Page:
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images courtesy of Library of Congress


William Henry Harrison, the ninth President of the United States (1841), is best remembered for the campaign slogan "Tippecanoe and Tyler Too."

He was born on February 9, 1773, in Berkeley County Virginia, the third son of Benjamin Harrison, signer of the Declaration of Independence. He served as President for only one month, the shortest term of any President in history. His place in history is more marked by his military career than his presidency.

Appointed Governor of the Indiana Territory, he put down a Shawnee uprising, defeating an Indian force led by Tecumseh at the battle of Tippecanoe Creek. It was his policies that were responsible for the uprising to begin with; but this victory was key to his election as President. During the War of 1812, Harrison captured Detroit and defeated a British force on the Thames River in Ontario. This battled established ongoing American control of the western territory.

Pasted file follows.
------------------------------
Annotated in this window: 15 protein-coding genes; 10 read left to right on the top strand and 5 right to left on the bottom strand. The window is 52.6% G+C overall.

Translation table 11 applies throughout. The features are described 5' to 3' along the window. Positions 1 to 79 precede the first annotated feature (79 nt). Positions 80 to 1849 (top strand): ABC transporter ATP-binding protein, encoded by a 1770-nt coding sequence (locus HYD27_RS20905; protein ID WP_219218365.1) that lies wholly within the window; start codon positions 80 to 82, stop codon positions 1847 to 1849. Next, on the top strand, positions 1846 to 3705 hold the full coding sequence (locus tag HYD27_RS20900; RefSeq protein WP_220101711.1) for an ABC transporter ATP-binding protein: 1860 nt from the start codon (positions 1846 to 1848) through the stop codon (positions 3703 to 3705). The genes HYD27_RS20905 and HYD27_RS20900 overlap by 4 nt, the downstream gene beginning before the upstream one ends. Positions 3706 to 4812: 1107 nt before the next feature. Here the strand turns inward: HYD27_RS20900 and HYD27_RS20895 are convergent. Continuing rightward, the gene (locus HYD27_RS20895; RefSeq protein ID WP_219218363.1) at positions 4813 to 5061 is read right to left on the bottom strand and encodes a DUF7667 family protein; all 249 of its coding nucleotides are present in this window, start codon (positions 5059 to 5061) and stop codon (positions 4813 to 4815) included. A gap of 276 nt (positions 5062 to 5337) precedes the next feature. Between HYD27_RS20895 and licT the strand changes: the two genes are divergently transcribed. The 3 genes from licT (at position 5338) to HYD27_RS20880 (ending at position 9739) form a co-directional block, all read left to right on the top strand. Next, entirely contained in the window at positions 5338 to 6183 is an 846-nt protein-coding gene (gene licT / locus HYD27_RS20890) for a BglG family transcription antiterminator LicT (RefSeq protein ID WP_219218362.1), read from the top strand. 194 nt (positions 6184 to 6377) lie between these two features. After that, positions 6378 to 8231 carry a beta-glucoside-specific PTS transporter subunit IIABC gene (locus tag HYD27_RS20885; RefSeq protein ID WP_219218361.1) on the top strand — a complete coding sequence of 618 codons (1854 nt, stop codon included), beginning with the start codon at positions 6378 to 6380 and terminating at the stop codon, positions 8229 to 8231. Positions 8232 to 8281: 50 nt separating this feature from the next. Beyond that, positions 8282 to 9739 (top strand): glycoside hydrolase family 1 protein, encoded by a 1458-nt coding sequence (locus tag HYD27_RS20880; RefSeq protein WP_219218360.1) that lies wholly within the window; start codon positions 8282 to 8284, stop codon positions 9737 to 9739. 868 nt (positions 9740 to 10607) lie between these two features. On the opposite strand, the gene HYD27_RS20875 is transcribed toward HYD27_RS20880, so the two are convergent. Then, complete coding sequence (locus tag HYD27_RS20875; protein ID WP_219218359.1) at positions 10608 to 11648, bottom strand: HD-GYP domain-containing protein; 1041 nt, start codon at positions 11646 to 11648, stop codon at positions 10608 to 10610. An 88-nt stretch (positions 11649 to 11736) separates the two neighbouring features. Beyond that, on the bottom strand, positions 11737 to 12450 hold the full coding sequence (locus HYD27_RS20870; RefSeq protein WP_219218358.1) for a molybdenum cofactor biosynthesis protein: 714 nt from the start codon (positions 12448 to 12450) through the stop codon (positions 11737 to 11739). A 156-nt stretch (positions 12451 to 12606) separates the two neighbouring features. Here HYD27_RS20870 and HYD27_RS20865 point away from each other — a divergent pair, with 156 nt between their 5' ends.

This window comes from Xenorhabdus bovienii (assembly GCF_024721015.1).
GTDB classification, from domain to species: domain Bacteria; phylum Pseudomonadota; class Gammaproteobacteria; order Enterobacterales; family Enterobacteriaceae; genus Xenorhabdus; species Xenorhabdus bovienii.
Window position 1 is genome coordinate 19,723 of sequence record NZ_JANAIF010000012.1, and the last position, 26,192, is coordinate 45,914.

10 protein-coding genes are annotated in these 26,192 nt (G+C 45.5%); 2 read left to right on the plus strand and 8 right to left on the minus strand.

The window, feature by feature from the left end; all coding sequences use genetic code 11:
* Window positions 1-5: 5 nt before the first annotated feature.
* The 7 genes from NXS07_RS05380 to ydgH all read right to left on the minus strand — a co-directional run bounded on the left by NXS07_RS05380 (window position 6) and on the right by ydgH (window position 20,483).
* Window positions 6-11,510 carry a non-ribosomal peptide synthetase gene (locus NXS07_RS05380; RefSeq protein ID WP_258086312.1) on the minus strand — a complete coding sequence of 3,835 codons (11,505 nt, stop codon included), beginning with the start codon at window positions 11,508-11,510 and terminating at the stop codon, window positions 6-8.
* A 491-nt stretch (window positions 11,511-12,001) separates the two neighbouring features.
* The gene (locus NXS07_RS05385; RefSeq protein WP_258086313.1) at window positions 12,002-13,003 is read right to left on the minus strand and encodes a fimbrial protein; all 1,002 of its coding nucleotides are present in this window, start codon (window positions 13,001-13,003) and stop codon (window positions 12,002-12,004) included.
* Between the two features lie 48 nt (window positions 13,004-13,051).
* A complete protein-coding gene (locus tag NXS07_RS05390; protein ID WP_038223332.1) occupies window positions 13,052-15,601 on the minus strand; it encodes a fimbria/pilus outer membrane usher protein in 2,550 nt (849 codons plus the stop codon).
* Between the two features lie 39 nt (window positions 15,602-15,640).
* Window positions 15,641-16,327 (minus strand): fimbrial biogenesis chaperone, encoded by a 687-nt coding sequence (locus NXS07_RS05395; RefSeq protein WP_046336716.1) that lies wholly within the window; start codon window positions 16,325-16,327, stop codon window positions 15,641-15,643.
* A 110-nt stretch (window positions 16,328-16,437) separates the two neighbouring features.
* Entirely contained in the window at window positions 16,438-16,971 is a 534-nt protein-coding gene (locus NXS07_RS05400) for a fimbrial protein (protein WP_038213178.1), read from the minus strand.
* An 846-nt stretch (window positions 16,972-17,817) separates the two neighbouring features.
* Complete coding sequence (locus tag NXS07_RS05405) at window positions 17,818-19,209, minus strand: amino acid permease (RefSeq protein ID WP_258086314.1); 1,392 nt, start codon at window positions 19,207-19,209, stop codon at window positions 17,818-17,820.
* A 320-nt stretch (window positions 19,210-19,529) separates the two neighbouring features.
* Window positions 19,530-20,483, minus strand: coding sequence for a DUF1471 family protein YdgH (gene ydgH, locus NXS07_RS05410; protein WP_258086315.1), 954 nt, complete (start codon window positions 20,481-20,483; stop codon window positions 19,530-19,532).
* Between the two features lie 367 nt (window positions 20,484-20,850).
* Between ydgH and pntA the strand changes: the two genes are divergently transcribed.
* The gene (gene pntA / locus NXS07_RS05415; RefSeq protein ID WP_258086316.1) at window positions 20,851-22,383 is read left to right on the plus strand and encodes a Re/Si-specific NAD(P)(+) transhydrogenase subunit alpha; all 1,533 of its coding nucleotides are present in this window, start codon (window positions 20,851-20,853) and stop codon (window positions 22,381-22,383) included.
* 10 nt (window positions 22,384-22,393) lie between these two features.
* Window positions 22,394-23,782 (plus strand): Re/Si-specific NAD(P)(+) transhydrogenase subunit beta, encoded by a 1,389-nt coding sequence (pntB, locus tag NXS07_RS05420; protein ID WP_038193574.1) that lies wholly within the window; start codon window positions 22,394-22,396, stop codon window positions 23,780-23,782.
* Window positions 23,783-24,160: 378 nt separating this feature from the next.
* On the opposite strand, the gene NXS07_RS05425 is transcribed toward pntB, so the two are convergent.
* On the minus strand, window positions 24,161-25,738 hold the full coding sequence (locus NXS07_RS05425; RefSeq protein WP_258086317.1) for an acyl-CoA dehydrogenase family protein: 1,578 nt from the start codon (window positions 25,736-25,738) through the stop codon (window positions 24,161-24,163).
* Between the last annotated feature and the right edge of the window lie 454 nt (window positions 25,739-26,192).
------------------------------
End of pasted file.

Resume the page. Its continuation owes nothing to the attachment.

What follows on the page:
Harrison was elected to the Ohio Senate and to several terms in the United States House of Representatives. He was appointed Minister to Colombia by John Quincy Adams. In 1836 he ran against Martin Van Buren for President, but lost. The Whig Party nominated him again in 1840, depicting him as a "log cabin and cider man," though he was actually an aristocrat. Running under the famous campaign slogan "Tippecanoe and Tyler too," he and his running mate John Tyler won a large victory. He was the first member of the Whig party to become President.

On April 4, 1841, one month into his presidency, Harrison died of pneumonia stemming from a cold caught on his inauguration day. He was the first President to die while in office, and his presidency is the shortest in American history. He was the only President besides Zachary Taylor to die in the White House.

Harrison was the only chief executive whose grandson also became President. His grandson, Benjamin Harrison, became President in 1888.




9th President



Vice President(s):
John Tyler

Notable Events:
Harrison delivers the longest inaugural address on an extremely cold day while not wearing a hat. He contracts pneumonia and dies in the White House one month later